And at some point, it becomes Ourobouros, the whole problems starts to eat itself. Interest rates rise high enough that only issuance at the short end of the maturity profile is even possible, but this just delays the reckoning until that debt itself needs to be rolled over.

At which point, some sort of default or restructuring is simply inevitable.

Fortunately, we\’ve had those 800 experiences in what to do here. We\’ve even got the infrastructure of the people to deal with it. There\’s the Paris Club for official lenders, the London Club for private sector (note, lenders, not issuers).

I can\’t see any way out of this other than default (and that goes for Ireland and Portugal as well). And while it sounds most odd to be relying on France in a moment of crisis, I really would suggest getting those phone lines humming to those guys in Paris.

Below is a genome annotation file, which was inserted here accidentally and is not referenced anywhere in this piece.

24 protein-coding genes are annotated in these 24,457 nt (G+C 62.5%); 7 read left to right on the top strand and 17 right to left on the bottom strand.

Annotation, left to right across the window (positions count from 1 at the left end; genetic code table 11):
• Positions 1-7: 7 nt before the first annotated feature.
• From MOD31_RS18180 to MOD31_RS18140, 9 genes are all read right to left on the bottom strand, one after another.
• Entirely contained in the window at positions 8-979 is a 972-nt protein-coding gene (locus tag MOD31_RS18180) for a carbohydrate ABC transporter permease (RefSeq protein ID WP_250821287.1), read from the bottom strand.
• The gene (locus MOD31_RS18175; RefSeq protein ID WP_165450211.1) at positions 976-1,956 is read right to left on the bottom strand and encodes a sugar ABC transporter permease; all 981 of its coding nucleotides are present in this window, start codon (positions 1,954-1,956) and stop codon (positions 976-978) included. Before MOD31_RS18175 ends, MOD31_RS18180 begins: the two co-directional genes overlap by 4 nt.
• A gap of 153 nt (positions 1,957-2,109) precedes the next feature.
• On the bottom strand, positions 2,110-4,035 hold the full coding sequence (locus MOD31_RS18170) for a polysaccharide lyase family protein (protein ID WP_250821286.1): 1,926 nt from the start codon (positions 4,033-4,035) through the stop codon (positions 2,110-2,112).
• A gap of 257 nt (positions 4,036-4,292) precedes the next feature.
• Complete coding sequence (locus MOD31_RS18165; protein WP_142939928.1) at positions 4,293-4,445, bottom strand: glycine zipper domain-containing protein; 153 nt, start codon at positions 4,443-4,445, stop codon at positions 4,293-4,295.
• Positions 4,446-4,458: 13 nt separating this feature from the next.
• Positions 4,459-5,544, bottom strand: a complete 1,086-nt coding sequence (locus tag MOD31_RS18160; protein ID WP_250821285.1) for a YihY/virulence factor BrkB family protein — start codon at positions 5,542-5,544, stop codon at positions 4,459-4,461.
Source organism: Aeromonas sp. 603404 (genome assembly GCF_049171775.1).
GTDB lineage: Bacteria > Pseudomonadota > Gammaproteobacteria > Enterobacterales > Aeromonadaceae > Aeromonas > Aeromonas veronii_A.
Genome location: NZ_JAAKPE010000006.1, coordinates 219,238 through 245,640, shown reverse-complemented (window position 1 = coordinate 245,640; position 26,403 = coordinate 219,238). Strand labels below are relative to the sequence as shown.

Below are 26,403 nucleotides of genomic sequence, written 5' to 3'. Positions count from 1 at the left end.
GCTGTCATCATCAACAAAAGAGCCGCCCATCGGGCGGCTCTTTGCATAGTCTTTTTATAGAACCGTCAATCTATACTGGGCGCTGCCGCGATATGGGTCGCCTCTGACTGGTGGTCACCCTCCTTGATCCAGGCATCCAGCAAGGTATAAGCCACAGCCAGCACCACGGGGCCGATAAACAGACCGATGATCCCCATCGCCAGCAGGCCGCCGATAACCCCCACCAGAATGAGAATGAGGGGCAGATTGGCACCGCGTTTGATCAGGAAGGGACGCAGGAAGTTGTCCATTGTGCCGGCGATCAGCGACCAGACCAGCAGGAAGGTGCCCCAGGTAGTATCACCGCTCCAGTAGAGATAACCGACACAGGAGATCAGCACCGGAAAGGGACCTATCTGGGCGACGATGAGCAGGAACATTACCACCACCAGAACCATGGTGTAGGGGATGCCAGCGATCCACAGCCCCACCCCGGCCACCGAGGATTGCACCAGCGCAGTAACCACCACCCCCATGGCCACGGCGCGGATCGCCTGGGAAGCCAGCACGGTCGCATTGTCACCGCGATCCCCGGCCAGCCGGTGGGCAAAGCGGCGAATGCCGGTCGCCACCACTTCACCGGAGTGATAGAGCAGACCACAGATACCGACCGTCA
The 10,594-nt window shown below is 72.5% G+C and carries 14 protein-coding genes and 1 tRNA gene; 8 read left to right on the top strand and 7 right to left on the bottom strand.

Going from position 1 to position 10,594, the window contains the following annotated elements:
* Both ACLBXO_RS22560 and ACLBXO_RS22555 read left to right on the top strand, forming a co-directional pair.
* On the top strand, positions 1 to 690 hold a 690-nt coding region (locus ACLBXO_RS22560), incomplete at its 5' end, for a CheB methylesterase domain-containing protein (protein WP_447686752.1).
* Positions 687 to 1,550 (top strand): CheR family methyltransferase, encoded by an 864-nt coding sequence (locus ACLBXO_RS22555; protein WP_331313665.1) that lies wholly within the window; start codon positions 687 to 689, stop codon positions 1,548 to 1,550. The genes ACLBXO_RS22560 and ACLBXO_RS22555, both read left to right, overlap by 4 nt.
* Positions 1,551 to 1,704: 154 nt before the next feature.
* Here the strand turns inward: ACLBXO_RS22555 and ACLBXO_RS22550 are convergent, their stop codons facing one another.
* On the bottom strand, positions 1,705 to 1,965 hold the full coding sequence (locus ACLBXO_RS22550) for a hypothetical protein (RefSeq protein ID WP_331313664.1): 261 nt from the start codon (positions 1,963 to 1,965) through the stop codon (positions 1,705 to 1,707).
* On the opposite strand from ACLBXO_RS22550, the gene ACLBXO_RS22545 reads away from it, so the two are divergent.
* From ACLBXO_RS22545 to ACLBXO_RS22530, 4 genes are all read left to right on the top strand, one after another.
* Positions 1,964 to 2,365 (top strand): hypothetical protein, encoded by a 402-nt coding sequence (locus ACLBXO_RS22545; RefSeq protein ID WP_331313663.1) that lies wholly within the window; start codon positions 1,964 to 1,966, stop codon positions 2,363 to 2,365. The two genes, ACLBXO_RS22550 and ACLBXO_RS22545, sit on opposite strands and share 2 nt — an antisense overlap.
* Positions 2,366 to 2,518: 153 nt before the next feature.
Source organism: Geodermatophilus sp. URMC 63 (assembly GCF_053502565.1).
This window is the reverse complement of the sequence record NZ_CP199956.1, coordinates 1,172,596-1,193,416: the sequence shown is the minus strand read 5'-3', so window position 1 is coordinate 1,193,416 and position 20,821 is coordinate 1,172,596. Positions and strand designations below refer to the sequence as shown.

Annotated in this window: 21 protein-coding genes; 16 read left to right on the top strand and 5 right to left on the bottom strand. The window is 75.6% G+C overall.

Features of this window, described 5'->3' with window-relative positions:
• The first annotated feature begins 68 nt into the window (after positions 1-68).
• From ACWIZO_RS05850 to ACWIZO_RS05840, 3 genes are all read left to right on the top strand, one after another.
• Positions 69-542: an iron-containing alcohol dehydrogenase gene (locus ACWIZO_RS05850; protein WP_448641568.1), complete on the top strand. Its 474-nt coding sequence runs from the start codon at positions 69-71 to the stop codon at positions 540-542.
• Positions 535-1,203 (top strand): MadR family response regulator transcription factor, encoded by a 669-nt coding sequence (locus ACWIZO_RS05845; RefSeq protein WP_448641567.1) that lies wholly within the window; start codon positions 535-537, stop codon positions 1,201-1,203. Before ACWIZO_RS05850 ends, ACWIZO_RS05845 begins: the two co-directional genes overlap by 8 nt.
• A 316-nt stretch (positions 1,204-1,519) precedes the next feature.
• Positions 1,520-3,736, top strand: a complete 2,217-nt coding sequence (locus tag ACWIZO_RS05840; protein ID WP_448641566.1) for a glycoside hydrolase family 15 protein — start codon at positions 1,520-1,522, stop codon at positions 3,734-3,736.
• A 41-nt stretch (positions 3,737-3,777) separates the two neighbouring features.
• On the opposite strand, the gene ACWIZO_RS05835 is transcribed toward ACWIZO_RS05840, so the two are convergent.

Just can\’t see any other way it\’s going to play out.

7 comments on “Greek default risk

  1. I see that a former chief of the Paris Club is none other than a certain Trichet, now boss of the bank that probably holds the most Greek debt.
    Since you’d have to be as blind as a welder’s dog not to have noticed that Greece is going down, it’s ironic that it might pull the ECB with it.
    Of course it’s now just a question of timing. Default when the markets are open, or on a Friday night?
    If I was making the announcement I’d do it on Friday 23rd December, just out of spite. (Greek orthodox Christmas being 7th January.)

  2. Spot on Tim…

    All that’s happening now is the ECB is forcing the PIGS to defer their day of reckoning with stupid loans…

    All to avoid the haircuts the European (i.e. French and German) Banks are going to have to take….